Photo: Eisele/Giubilo/ZimmerJo-Wilfried Tsonga (FRA)
LONDON, GREAT BRITAIN: Jo-Wilfried Tsonga won a record breaking match at the Olympic Tennis Event on Monday as he outlasted Milos Raonic in a marathon three-setter 63 36 25-23. The titanic battle lasted 3 hours 57 minutes on No. 1 Court.
Tsonga and Raonic played 66 games in their second round clash, which turned out to be the longest best-of-three-sets match in Olympic tennis history, eclipsing the previous record of 63 games set in a women’s doubles match at Seoul 1988. The final set, totalling 48 games, is also the longest at the Olympics.
When Tsonga broke Raonic’s opening serve in the first set, helping him to take a 3-0 lead, it looked like the Frenchman might make light work of his Canadian opponent, but nothing could be further from the truth.
Tsonga served out to win the first set 6-3, but Raonic immediately fought back and turned the tables on the No. 5 seed at the start of the second, breaking his opening serve to take a 3-0 lead. Just as Tsonga had done to him in the first set, the world No. 23 continued to hold serve to win the second set 6-3 and force a decider.
In a third set that lasted just short of three hours, both players were frugal with the break point opportunities they offered on their own serve. After a rain delay early on, the match trundled on, and on, and on, as everyone’s thoughts started to drift to the infamous Isner-Mahut marathon match at Wimbledon in 2010. This encounter wasn’t equal to that one, but at one stage it was well on its way!
Tsonga had his first match point at 16-15, but an ace from Raonic put paid to that chance. A similarly big serve resulted in a missed return on Tsonga’s second match point at 21-20. However, when the Frenchman went 0-40 ahead at 24-23 the mountain was too large for Raonic to climb. He got back to 15-40, only for a long point to go the way of Tsonga. Cue the trademark bouncing celebration!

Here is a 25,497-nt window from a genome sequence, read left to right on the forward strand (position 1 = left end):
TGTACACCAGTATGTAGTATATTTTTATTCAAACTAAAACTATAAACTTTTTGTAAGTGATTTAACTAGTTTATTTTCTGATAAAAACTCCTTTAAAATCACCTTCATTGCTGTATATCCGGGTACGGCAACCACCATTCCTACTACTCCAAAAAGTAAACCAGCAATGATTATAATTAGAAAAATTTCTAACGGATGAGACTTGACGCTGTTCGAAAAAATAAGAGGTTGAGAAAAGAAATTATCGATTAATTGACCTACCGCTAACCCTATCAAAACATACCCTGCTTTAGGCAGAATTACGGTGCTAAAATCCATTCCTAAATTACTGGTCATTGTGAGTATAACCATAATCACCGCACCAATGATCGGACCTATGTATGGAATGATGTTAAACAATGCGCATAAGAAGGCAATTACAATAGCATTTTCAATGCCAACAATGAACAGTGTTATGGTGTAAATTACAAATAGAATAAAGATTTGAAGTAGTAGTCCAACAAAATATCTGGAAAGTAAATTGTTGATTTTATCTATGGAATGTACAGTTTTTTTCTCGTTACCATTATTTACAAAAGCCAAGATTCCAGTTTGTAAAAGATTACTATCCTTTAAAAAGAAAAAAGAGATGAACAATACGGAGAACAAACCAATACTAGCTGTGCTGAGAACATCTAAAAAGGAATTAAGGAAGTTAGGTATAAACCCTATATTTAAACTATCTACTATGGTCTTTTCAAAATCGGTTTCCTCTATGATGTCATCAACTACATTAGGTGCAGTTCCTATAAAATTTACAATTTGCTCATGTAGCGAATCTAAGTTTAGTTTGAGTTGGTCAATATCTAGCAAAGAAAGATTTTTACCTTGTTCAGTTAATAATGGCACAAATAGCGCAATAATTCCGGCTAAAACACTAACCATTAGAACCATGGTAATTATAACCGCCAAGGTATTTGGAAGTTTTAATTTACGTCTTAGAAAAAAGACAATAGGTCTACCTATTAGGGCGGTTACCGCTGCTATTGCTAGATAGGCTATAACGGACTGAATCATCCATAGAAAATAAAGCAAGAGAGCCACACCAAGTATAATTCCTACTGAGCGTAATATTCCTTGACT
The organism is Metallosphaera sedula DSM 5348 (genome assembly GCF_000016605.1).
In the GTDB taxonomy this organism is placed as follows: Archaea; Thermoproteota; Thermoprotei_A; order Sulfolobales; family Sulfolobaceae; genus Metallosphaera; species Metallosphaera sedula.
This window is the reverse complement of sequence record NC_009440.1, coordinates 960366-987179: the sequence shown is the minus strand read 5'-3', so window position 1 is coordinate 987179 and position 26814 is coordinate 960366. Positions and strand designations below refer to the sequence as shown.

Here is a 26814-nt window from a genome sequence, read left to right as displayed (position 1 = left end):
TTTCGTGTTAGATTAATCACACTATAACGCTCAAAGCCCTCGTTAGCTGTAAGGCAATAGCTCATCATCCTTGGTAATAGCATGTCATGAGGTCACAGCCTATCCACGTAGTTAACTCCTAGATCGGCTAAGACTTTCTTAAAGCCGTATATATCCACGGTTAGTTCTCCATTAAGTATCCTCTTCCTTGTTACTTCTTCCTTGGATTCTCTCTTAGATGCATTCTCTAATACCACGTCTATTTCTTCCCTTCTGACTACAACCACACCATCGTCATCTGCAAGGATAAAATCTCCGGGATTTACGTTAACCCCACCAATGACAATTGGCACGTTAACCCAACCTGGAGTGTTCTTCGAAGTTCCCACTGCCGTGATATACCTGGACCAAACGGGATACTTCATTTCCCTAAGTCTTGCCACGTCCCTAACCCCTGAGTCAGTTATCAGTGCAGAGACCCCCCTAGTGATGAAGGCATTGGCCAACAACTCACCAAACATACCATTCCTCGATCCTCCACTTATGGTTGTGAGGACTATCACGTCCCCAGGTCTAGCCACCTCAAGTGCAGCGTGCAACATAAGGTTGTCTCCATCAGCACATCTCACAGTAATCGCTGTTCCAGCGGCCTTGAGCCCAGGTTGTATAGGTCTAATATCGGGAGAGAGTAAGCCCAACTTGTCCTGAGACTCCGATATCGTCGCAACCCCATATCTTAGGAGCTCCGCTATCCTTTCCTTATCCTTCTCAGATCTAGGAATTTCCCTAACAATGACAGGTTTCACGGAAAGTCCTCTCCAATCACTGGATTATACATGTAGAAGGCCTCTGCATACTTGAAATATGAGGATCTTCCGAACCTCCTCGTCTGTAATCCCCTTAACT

“At the end I was just very happy for my country. I did it for them, and that's it. When I arrive on the court, I forget myself, and I try to play for the others,” said Tsonga, who is making his Olympic debut at London 2012.
“It was not easy because I have to finish on his serve, and this guy have a big serve, so it was not easy. I had many possibilities and I didn't took it. He played better than me on these points. Finally I did it, so I'm really happy. I think it's something good, to have some good match like this at the Olympics. It's good for tennis, it's good for sports, and I'm just really happy the way I played today.”
Raonic added: "I was a little bit disappointed with the way I started the first three games, but after I felt like I was playing the better tennis for most of the match until probably really late in the third set. Then he was sort of creeping past me. I created a lot of opportunities for myself, so it was a little bit unfortunate I didn't make the most of them. There's a lot of good things to take, there's a lot of learning things to take from this."
Tsonga’s reward is a third round meeting with Feliciano Lopez, following the Spaniard’s impressive 64 64 win over Juan Monaco. Tsonga has won all three of his previous matches against Lopez, including a straight sets victory at Wimbledon in 2007.
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